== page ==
Married women who reached state pension age prior to April 2016 could be missing out on additional state pension income.
The MoneySavingExpert website reports this month that women whose basic state pension is less than 60% of their husband’s, are due a top up. Many didn’t get it either due to a computer glitch, or because they didn’t know they had to claim. Their website states:
“This can be a substantial amount of money. For example, a woman who reached state pension age in 2010 and who currently gets £55 a week as a basic state pension could be entitled to an extra £1,300 a year if her husband gets the full basic state pension, plus about £5,000 backdated as a lump sum if he retired in 2015.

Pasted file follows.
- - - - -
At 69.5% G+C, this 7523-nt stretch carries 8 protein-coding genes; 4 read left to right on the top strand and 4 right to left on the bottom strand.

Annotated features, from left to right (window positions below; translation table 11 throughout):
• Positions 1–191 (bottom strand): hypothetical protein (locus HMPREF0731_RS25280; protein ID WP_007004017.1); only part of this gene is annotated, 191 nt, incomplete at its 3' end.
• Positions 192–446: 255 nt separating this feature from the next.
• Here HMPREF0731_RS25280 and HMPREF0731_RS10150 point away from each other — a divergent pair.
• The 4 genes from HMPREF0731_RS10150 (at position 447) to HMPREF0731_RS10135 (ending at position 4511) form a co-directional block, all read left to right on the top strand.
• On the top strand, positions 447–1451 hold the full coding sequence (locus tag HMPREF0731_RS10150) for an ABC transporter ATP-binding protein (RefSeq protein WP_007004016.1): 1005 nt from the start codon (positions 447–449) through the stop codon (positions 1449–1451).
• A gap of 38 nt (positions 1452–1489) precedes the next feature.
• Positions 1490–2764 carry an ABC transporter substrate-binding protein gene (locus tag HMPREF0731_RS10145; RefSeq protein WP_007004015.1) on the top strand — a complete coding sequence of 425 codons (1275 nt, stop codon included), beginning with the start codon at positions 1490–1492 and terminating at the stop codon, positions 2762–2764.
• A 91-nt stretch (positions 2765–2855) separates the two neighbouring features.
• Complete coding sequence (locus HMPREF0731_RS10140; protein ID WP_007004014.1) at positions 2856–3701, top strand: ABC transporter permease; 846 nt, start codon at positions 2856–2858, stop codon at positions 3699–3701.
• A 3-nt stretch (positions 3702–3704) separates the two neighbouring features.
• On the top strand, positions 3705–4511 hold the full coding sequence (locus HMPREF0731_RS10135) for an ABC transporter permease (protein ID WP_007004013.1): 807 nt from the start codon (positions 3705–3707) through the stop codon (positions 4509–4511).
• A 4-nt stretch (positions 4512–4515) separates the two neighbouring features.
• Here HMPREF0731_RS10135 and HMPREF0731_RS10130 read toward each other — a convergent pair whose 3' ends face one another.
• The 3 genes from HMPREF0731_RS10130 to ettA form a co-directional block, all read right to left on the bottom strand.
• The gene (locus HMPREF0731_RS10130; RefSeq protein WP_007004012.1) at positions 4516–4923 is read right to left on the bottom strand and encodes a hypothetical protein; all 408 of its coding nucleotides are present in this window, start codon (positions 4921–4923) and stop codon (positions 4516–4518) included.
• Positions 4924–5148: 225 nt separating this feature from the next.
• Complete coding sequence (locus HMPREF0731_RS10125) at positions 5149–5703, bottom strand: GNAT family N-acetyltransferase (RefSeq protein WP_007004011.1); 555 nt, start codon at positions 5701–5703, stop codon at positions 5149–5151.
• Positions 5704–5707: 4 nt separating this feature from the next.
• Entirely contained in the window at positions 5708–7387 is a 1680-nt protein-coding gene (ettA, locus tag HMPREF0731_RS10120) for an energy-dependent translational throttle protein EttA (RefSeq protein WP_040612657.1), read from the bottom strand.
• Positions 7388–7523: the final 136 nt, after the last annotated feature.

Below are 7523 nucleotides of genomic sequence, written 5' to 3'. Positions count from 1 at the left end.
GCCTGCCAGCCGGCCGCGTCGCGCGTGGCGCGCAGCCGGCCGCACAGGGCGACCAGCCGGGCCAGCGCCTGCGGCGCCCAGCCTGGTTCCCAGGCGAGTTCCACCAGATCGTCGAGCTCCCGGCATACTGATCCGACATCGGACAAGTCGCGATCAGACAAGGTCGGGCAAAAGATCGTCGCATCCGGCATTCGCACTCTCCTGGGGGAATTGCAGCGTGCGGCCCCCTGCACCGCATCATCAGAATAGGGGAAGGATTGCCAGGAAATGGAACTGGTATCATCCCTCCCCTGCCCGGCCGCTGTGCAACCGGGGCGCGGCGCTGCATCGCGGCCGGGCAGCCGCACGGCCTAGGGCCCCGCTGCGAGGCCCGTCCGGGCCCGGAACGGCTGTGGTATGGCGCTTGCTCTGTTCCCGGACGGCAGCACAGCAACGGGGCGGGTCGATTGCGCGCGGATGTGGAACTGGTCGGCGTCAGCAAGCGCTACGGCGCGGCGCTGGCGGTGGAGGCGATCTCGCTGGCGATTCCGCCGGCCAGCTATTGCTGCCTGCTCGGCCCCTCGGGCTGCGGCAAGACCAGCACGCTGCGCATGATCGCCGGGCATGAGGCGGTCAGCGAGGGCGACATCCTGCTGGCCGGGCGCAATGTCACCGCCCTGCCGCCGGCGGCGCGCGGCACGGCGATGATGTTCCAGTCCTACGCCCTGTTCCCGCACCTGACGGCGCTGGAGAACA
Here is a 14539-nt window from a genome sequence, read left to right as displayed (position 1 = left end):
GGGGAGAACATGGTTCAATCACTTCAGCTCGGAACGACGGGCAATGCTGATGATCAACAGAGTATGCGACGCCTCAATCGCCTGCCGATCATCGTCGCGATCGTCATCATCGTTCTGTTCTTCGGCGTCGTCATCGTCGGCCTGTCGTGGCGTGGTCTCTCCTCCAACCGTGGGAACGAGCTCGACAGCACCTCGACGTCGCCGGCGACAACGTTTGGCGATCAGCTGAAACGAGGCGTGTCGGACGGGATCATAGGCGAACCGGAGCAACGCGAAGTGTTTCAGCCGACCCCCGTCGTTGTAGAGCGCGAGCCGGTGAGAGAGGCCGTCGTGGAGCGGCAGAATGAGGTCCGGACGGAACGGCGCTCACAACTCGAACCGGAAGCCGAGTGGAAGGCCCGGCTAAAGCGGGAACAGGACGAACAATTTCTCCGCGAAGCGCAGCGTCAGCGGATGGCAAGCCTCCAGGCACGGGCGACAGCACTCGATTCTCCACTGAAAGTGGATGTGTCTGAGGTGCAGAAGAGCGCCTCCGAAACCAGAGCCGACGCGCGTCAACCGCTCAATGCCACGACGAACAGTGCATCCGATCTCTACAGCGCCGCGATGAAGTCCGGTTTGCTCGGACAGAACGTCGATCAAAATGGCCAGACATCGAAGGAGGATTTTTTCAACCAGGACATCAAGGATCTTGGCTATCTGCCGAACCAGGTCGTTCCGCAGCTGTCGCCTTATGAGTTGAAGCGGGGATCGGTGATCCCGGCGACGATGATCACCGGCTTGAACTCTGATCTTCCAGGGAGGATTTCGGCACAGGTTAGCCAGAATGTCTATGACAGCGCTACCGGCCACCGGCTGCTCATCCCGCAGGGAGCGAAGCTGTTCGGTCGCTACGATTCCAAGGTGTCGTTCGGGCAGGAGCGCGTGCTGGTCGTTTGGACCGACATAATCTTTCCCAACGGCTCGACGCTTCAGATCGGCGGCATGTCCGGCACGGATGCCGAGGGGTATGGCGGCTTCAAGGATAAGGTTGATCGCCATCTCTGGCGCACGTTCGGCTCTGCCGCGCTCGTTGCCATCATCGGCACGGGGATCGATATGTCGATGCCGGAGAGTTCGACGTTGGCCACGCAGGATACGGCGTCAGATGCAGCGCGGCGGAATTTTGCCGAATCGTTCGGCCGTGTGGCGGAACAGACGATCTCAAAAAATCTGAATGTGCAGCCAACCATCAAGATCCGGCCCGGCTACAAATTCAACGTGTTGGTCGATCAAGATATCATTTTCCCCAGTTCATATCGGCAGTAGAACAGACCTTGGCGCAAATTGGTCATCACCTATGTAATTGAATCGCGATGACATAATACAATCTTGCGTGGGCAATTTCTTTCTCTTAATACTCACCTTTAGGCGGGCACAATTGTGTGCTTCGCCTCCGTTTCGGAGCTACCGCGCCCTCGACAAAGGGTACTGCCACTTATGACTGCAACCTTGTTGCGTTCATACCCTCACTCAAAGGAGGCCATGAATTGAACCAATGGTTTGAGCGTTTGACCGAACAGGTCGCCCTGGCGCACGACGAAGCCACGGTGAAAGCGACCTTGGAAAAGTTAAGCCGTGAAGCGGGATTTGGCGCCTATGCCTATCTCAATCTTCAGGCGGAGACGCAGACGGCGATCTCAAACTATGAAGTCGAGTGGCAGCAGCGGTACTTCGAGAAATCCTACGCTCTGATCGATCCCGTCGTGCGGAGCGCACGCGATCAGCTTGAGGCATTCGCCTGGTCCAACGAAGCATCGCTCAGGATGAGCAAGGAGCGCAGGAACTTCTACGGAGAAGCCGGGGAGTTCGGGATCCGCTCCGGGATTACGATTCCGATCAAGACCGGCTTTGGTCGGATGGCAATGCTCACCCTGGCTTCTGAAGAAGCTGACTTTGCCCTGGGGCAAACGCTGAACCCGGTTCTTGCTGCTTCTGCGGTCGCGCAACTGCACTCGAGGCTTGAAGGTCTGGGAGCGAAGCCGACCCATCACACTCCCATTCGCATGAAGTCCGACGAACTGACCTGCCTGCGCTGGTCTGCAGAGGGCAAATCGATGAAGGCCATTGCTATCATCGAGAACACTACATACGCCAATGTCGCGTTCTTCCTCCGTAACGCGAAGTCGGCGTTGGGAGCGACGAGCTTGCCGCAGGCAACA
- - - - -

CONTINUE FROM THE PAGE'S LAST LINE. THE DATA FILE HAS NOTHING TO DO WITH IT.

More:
When the state pension was first set up after the Second World War, as men were the primary earners, and women didn’t work for as many years as men – married women were given a proportion of their husband’s state pension – and they paid less in national insurance contributions because of it.”
Why has this happened?
On 6 April 2016, the Government changed the state pension rules, so those who reached state pension age before this date, could be entitled to an additional amount. But many women:
- Were not aware they could claim 60% of their husband’s basic state pension or,
- Did not get the right amount due to a computer error. If their husband’s retired after 16 March 2008 they should have been given the extra payments, so now need to check their records.